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The program recognizes repeated word selections, like uses of the Hebrew equivalents of “if,” “and” and “but,” and notices synonyms: In some places, for example, the Bible gives the word for “staff” as “makel,” while in others it uses “mateh” for the same object. The program then separates the text into strands it believes to be the work of different people.

However, what the program won’t determine, say the researchers who created it, is whether the Bible is human or divine.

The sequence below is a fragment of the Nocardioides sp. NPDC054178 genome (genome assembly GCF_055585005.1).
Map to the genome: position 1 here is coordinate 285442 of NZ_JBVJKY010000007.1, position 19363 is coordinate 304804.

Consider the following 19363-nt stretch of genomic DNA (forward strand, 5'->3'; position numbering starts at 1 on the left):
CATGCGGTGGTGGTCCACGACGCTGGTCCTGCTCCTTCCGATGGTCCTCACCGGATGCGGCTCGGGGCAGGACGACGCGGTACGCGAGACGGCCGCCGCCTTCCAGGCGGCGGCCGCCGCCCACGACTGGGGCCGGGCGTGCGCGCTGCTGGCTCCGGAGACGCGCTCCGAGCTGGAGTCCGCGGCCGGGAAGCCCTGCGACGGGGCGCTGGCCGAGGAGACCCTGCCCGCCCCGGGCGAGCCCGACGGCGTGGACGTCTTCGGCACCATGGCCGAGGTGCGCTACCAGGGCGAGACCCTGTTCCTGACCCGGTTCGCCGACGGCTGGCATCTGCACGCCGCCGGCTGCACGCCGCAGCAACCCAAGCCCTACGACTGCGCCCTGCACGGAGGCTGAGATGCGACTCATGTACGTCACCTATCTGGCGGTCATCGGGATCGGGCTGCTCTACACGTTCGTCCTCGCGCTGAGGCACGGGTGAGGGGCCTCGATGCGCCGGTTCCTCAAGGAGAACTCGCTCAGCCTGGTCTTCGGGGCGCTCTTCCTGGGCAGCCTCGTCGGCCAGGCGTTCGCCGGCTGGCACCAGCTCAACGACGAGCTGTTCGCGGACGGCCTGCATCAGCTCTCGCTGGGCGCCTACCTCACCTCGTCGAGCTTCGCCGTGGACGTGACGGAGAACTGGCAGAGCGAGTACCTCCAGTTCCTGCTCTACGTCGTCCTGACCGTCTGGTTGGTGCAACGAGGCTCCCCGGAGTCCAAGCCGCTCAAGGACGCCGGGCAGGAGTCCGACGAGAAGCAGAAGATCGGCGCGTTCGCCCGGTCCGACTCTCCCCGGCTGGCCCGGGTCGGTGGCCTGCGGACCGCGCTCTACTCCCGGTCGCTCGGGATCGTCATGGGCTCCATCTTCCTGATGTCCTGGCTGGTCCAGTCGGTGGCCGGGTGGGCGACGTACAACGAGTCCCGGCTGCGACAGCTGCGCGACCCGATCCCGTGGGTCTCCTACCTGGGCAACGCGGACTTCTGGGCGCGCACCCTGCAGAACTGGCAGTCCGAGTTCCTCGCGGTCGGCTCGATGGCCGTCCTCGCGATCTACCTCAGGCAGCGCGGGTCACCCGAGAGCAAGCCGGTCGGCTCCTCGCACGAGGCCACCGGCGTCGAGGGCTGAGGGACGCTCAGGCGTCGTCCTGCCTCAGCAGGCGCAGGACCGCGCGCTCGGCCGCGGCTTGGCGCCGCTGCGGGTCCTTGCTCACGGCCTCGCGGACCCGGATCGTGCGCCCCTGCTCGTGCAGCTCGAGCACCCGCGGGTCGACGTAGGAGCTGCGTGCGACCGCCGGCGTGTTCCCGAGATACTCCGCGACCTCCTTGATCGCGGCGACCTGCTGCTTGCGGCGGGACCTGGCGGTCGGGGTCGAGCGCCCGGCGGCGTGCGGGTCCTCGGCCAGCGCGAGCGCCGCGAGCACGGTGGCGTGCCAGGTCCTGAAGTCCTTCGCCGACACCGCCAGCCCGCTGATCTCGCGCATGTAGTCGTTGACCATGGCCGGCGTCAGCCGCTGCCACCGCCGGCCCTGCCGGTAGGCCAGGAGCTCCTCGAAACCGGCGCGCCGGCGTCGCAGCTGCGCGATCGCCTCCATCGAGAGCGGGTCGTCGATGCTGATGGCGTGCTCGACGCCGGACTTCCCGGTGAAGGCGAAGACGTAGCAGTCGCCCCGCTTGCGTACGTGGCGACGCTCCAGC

Three of the four scholars, including Mr. Koppel, are religious Jews who subscribe in some form to the belief that the Torah was dictated to Moses in its entirety by a single author: God.

“Those for whom it is a matter of faith that the Pentateuch is not a composition of multiple writers can view the distinction investigated here as that of multiple styles,” they said.

In other words, there’s no reason why God could not write a book in different voices.

“No amount of research is going to resolve that issue,” Mr. Koppel said.